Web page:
The Nipponese quest for national honor is tinged with doubts about patriotism in WWII submarine drama “Sea Without Exit.” Per template set by aircraft carrier drama “Yamato” and kamikaze movie “For Those We Love,” pic offers thrills and nationalistic fervor without any sense of wartime guilt. Below-water scenes are mildly exciting, but the above-sea-level yarn is sudsy and dull. Film did OK business when it surfaced in Nipponese theaters late last year, but has since submerged without trace.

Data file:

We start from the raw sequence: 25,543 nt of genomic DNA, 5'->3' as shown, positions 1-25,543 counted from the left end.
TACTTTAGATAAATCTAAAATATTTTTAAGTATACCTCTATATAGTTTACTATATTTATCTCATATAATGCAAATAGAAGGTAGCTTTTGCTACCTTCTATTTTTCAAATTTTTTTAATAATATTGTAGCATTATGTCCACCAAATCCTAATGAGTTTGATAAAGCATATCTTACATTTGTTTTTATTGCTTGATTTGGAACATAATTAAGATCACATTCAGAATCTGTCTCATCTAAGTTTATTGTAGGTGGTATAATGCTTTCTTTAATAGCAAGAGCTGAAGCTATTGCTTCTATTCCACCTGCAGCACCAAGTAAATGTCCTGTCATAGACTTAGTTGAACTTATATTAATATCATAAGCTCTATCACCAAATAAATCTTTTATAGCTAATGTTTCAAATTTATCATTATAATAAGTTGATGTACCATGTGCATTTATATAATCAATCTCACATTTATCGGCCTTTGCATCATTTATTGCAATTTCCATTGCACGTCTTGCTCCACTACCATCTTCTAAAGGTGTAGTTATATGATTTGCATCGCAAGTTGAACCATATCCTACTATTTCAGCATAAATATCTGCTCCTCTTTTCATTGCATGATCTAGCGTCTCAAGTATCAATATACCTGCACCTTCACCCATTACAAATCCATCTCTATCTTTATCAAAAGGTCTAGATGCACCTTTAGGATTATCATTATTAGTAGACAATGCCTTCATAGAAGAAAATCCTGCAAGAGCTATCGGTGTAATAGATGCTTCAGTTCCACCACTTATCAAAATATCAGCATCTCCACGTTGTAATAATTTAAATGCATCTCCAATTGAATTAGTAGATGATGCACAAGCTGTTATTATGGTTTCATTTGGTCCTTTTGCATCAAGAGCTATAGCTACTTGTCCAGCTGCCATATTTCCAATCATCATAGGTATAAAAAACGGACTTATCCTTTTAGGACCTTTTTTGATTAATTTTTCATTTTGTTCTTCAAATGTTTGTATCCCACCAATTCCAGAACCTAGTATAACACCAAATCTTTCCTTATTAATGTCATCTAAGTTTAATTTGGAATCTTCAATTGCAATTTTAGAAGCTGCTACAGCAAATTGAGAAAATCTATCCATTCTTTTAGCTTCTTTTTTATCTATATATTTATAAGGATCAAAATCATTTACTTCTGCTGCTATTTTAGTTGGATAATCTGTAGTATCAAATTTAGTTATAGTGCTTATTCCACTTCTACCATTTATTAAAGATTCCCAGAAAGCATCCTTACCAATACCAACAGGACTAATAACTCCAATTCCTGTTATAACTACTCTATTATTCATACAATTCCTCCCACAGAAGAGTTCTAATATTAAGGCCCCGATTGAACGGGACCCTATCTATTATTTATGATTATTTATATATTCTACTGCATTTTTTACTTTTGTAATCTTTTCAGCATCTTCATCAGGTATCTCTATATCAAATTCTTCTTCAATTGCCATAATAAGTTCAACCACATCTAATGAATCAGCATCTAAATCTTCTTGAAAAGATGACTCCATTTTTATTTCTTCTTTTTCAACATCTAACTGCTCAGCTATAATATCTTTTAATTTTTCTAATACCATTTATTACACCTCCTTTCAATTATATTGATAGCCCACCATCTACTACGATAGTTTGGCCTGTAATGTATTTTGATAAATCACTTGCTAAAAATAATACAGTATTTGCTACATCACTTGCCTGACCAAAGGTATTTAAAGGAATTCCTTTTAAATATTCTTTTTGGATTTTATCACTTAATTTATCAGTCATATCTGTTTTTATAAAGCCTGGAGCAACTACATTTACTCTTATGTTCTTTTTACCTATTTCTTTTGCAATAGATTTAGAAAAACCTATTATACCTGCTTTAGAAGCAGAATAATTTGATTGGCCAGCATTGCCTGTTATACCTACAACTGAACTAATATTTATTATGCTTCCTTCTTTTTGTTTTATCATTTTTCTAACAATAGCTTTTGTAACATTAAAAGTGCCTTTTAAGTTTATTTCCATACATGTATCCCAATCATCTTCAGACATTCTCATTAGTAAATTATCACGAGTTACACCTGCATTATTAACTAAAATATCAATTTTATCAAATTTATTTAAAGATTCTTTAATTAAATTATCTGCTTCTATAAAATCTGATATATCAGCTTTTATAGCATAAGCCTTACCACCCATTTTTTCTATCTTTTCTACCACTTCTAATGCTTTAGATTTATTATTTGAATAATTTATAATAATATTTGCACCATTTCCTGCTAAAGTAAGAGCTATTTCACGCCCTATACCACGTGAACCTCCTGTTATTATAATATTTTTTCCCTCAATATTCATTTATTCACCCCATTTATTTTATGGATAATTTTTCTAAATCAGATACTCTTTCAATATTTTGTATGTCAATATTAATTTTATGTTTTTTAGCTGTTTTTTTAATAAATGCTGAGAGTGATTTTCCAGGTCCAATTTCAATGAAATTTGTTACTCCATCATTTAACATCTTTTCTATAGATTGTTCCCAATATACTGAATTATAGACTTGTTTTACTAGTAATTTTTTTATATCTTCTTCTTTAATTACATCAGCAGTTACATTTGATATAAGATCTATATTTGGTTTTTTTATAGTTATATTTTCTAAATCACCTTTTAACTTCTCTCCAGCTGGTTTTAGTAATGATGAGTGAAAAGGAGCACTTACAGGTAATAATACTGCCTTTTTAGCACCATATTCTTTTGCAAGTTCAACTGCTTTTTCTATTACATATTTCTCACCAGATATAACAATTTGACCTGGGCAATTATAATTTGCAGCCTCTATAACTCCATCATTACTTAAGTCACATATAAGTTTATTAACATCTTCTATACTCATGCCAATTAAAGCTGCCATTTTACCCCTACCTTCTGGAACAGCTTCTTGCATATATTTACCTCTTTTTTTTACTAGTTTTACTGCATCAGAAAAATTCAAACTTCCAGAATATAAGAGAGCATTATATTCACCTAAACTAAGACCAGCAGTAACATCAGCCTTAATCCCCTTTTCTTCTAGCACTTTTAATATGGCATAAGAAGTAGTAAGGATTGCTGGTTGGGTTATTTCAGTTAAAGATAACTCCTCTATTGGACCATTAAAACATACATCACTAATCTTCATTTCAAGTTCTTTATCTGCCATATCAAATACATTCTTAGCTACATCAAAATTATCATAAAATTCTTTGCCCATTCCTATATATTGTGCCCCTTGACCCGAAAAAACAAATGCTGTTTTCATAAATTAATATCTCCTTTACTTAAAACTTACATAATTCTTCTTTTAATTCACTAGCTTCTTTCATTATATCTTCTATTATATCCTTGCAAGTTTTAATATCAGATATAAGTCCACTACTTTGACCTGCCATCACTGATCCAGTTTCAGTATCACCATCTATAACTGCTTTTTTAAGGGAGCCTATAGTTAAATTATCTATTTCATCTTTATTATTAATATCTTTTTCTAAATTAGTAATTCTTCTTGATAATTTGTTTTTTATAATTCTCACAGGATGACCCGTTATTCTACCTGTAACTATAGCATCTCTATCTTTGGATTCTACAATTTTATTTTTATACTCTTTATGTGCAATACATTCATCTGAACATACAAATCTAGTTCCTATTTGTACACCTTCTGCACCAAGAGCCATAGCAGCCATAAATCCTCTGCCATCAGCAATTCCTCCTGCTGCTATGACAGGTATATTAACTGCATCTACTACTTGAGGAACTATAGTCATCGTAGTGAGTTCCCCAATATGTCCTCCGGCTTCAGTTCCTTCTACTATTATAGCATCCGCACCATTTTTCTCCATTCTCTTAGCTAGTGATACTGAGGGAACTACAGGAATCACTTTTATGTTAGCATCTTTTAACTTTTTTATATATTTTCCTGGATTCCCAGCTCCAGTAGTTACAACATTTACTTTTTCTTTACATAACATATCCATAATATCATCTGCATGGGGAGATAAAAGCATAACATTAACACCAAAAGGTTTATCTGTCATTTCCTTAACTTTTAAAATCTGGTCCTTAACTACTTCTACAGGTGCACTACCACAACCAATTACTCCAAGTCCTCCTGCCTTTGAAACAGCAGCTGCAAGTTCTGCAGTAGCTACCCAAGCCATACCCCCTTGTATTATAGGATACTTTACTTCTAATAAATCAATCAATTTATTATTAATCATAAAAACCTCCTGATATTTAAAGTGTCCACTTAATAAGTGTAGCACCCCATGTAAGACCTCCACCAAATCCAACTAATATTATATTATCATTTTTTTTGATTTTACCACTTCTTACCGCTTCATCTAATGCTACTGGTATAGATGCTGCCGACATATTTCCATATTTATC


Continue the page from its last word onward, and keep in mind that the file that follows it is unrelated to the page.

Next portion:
Pic opens in 1943 as a Japanese sub, armed with new torpedoes, is attacked by a U.S. ship. The silence required to avoid enemy radar creates some tension, and also conveniently allows crew members to flashback to their college years, when a shared passion for baseball between future shipmates Koji Nimiki (Shinosuke Ichikawa) and Katsuya Kita (Yusuke Iseya) raised nationalistic eyebrows. Script subsequently follows up on Nimiki’s family and both guys’ military training, but the plot, co-written by vet director Yoji Yamada, rarely rises above the schematic. Helming and perfs are solid but unremarkable, though tech credits are watertight.